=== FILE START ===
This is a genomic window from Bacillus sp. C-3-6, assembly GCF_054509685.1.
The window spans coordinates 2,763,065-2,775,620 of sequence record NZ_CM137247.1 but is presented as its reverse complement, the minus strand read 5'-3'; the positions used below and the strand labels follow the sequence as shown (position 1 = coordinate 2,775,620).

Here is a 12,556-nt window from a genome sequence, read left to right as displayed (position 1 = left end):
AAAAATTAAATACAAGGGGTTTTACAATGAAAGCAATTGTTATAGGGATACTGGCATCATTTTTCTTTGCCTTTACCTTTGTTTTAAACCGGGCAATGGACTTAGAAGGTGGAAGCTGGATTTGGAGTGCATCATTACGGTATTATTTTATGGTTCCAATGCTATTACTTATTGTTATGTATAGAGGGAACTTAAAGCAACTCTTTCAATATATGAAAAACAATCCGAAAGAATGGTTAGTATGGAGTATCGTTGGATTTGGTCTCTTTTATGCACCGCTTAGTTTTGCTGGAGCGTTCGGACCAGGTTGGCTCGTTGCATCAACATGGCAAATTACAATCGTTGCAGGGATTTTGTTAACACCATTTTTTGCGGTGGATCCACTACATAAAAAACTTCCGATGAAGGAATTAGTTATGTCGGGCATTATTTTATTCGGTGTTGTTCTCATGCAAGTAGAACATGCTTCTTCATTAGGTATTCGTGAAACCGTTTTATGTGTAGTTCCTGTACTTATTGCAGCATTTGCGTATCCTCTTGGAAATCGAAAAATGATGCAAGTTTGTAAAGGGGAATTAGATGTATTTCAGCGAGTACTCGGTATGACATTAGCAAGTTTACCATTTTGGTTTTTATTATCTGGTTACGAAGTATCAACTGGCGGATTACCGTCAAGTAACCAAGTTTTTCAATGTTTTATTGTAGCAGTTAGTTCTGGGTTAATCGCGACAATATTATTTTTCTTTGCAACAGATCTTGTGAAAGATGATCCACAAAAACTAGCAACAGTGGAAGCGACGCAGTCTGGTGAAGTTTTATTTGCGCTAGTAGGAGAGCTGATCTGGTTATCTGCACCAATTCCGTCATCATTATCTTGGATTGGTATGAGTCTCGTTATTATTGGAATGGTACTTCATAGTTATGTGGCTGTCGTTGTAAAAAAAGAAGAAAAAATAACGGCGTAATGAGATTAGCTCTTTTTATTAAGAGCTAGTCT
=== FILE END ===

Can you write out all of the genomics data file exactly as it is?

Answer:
This is a genomic window from Bacillus sp. C-3-6, assembly GCF_054509685.1.
The window spans coordinates 2,763,065-2,775,620 of sequence record NZ_CM137247.1 but is presented as its reverse complement, the minus strand read 5'-3'; the positions used below and the strand labels follow the sequence as shown (position 1 = coordinate 2,775,620).

Here is a 12,556-nt window from a genome sequence, read left to right as displayed (position 1 = left end):
AAAAATTAAATACAAGGGGTTTTACAATGAAAGCAATTGTTATAGGGATACTGGCATCATTTTTCTTTGCCTTTACCTTTGTTTTAAACCGGGCAATGGACTTAGAAGGTGGAAGCTGGATTTGGAGTGCATCATTACGGTATTATTTTATGGTTCCAATGCTATTACTTATTGTTATGTATAGAGGGAACTTAAAGCAACTCTTTCAATATATGAAAAACAATCCGAAAGAATGGTTAGTATGGAGTATCGTTGGATTTGGTCTCTTTTATGCACCGCTTAGTTTTGCTGGAGCGTTCGGACCAGGTTGGCTCGTTGCATCAACATGGCAAATTACAATCGTTGCAGGGATTTTGTTAACACCATTTTTTGCGGTGGATCCACTACATAAAAAACTTCCGATGAAGGAATTAGTTATGTCGGGCATTATTTTATTCGGTGTTGTTCTCATGCAAGTAGAACATGCTTCTTCATTAGGTATTCGTGAAACCGTTTTATGTGTAGTTCCTGTACTTATTGCAGCATTTGCGTATCCTCTTGGAAATCGAAAAATGATGCAAGTTTGTAAAGGGGAATTAGATGTATTTCAGCGAGTACTCGGTATGACATTAGCAAGTTTACCATTTTGGTTTTTATTATCTGGTTACGAAGTATCAACTGGCGGATTACCGTCAAGTAACCAAGTTTTTCAATGTTTTATTGTAGCAGTTAGTTCTGGGTTAATCGCGACAATATTATTTTTCTTTGCAACAGATCTTGTGAAAGATGATCCACAAAAACTAGCAACAGTGGAAGCGACGCAGTCTGGTGAAGTTTTATTTGCGCTAGTAGGAGAGCTGATCTGGTTATCTGCACCAATTCCGTCATCATTATCTTGGATTGGTATGAGTCTCGTTATTATTGGAATGGTACTTCATAGTTATGTGGCTGTCGTTGTAAAAAAAGAAGAAAAAATAACGGCGTAATGAGATTAGCTCTTTTTATTAAGAGCTAGTCT